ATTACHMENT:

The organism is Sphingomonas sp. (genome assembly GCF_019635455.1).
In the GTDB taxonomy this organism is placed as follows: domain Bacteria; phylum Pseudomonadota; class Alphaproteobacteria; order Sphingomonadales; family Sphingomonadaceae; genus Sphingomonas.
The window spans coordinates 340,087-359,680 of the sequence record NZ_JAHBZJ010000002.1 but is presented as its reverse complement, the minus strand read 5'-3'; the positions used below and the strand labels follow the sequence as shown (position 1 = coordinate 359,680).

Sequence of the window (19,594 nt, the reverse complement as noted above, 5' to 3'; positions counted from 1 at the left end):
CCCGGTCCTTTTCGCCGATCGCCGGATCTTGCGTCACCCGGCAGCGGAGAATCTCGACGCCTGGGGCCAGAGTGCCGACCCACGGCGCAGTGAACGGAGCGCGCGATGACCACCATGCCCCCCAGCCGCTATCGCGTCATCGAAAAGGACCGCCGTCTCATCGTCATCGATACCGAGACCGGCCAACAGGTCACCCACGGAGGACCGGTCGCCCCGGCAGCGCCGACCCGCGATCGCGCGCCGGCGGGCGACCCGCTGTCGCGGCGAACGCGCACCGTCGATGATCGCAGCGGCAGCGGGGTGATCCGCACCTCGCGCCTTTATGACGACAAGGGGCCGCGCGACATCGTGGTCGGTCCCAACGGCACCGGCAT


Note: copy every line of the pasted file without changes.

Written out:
The organism is Sphingomonas sp. (genome assembly GCF_019635455.1).
In the GTDB taxonomy this organism is placed as follows: domain Bacteria; phylum Pseudomonadota; class Alphaproteobacteria; order Sphingomonadales; family Sphingomonadaceae; genus Sphingomonas.
The window spans coordinates 340,087-359,680 of the sequence record NZ_JAHBZJ010000002.1 but is presented as its reverse complement, the minus strand read 5'-3'; the positions used below and the strand labels follow the sequence as shown (position 1 = coordinate 359,680).

Sequence of the window (19,594 nt, the reverse complement as noted above, 5' to 3'; positions counted from 1 at the left end):
CCCGGTCCTTTTCGCCGATCGCCGGATCTTGCGTCACCCGGCAGCGGAGAATCTCGACGCCTGGGGCCAGAGTGCCGACCCACGGCGCAGTGAACGGAGCGCGCGATGACCACCATGCCCCCCAGCCGCTATCGCGTCATCGAAAAGGACCGCCGTCTCATCGTCATCGATACCGAGACCGGCCAACAGGTCACCCACGGAGGACCGGTCGCCCCGGCAGCGCCGACCCGCGATCGCGCGCCGGCGGGCGACCCGCTGTCGCGGCGAACGCGCACCGTCGATGATCGCAGCGGCAGCGGGGTGATCCGCACCTCGCGCCTTTATGACGACAAGGGGCCGCGCGACATCGTGGTCGGTCCCAACGGCACCGGCAT